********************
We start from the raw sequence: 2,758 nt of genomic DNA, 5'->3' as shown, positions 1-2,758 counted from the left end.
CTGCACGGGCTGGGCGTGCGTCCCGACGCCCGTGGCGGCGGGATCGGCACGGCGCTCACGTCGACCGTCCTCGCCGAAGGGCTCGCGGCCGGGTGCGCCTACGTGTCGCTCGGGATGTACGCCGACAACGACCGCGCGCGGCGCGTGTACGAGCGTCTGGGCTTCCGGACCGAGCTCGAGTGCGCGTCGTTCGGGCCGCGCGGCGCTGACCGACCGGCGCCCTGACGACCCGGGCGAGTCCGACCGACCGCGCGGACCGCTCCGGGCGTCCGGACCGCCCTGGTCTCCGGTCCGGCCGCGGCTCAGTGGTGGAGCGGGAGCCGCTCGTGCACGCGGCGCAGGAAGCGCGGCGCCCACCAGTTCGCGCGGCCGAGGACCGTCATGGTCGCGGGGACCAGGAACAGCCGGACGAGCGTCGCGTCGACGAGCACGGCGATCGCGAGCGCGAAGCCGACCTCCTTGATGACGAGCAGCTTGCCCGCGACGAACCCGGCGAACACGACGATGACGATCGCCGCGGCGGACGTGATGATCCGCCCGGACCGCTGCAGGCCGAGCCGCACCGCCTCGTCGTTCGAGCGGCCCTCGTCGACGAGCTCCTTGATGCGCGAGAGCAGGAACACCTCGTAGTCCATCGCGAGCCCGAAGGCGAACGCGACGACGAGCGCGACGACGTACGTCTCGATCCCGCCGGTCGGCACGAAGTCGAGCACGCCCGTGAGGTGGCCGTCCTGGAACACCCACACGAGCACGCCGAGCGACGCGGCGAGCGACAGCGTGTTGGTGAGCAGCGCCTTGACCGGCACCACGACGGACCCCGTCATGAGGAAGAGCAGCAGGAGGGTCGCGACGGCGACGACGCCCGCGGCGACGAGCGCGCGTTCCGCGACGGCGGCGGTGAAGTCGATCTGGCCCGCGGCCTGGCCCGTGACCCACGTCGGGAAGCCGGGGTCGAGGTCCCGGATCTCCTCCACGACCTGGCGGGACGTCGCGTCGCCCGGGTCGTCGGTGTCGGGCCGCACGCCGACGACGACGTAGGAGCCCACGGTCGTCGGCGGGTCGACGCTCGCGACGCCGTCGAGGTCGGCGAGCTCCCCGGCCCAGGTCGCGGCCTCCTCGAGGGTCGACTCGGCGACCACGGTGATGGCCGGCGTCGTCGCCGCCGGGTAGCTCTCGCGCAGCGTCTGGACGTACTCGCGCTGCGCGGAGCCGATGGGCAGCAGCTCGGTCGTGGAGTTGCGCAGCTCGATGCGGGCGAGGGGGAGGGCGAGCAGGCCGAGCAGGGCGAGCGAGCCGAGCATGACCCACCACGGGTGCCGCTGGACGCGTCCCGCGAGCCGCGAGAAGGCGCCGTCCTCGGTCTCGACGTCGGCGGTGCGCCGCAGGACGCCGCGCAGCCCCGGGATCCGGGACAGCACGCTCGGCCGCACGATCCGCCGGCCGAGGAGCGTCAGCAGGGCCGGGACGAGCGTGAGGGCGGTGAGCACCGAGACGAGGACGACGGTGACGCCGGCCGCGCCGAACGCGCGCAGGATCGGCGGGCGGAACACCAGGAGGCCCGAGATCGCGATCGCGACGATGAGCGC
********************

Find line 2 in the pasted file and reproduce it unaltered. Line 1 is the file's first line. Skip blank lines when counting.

CTGCACGGGCTGGGCGTGCGTCCCGACGCCCGTGGCGGCGGGATCGGCACGGCGCTCACGTCGACCGTCCTCGCCGAAGGGCTCGCGGCCGGGTGCGCCTACGTGTCGCTCGGGATGTACGCCGACAACGACCGCGCGCGGCGCGTGTACGAGCGTCTGGGCTTCCGGACCGAGCTCGAGTGCGCGTCGTTCGGGCCGCGCGGCGCTGACCGACCGGCGCCCTGACGACCCGGGCGAGTCCGACCGACCGCGCGGACCGCTCCGGGCGTCCGGACCGCCCTGGTCTCCGGTCCGGCCGCGGCTCAGTGGTGGAGCGGGAGCCGCTCGTGCACGCGGCGCAGGAAGCGCGGCGCCCACCAGTTCGCGCGGCCGAGGACCGTCATGGTCGCGGGGACCAGGAACAGCCGGACGAGCGTCGCGTCGACGAGCACGGCGATCGCGAGCGCGAAGCCGACCTCCTTGATGACGAGCAGCTTGCCCGCGACGAACCCGGCGAACACGACGATGACGATCGCCGCGGCGGACGTGATGATCCGCCCGGACCGCTGCAGGCCGAGCCGCACCGCCTCGTCGTTCGAGCGGCCCTCGTCGACGAGCTCCTTGATGCGCGAGAGCAGGAACACCTCGTAGTCCATCGCGAGCCCGAAGGCGAACGCGACGACGAGCGCGACGACGTACGTCTCGATCCCGCCGGTCGGCACGAAGTCGAGCACGCCCGTGAGGTGGCCGTCCTGGAACACCCACACGAGCACGCCGAGCGACGCGGCGAGCGACAGCGTGTTGGTGAGCAGCGCCTTGACCGGCACCACGACGGACCCCGTCATGAGGAAGAGCAGCAGGAGGGTCGCGACGGCGACGACGCCCGCGGCGACGAGCGCGCGTTCCGCGACGGCGGCGGTGAAGTCGATCTGGCCCGCGGCCTGGCCCGTGACCCACGTCGGGAAGCCGGGGTCGAGGTCCCGGATCTCCTCCACGACCTGGCGGGACGTCGCGTCGCCCGGGTCGTCGGTGTCGGGCCGCACGCCGACGACGACGTAGGAGCCCACGGTCGTCGGCGGGTCGACGCTCGCGACGCCGTCGAGGTCGGCGAGCTCCCCGGCCCAGGTCGCGGCCTCCTCGAGGGTCGACTCGGCGACCACGGTGATGGCCGGCGTCGTCGCCGCCGGGTAGCTCTCGCGCAGCGTCTGGACGTACTCGCGCTGCGCGGAGCCGATGGGCAGCAGCTCGGTCGTGGAGTTGCGCAGCTCGATGCGGGCGAGGGGGAGGGCGAGCAGGCCGAGCAGGGCGAGCGAGCCGAGCATGACCCACCACGGGTGCCGCTGGACGCGTCCCGCGAGCCGCGAGAAGGCGCCGTCCTCGGTCTCGACGTCGGCGGTGCGCCGCAGGACGCCGCGCAGCCCCGGGATCCGGGACAGCACGCTCGGCCGCACGATCCGCCGGCCGAGGAGCGTCAGCAGGGCCGGGACGAGCGTGAGGGCGGTGAGCACCGAGACGAGGACGACGGTGACGCCGGCCGCGCCGAACGCGCGCAGGATCGGCGGGCGGAACACCAGGAGGCCCGAGATCGCGATCGCGACGATGAGCGC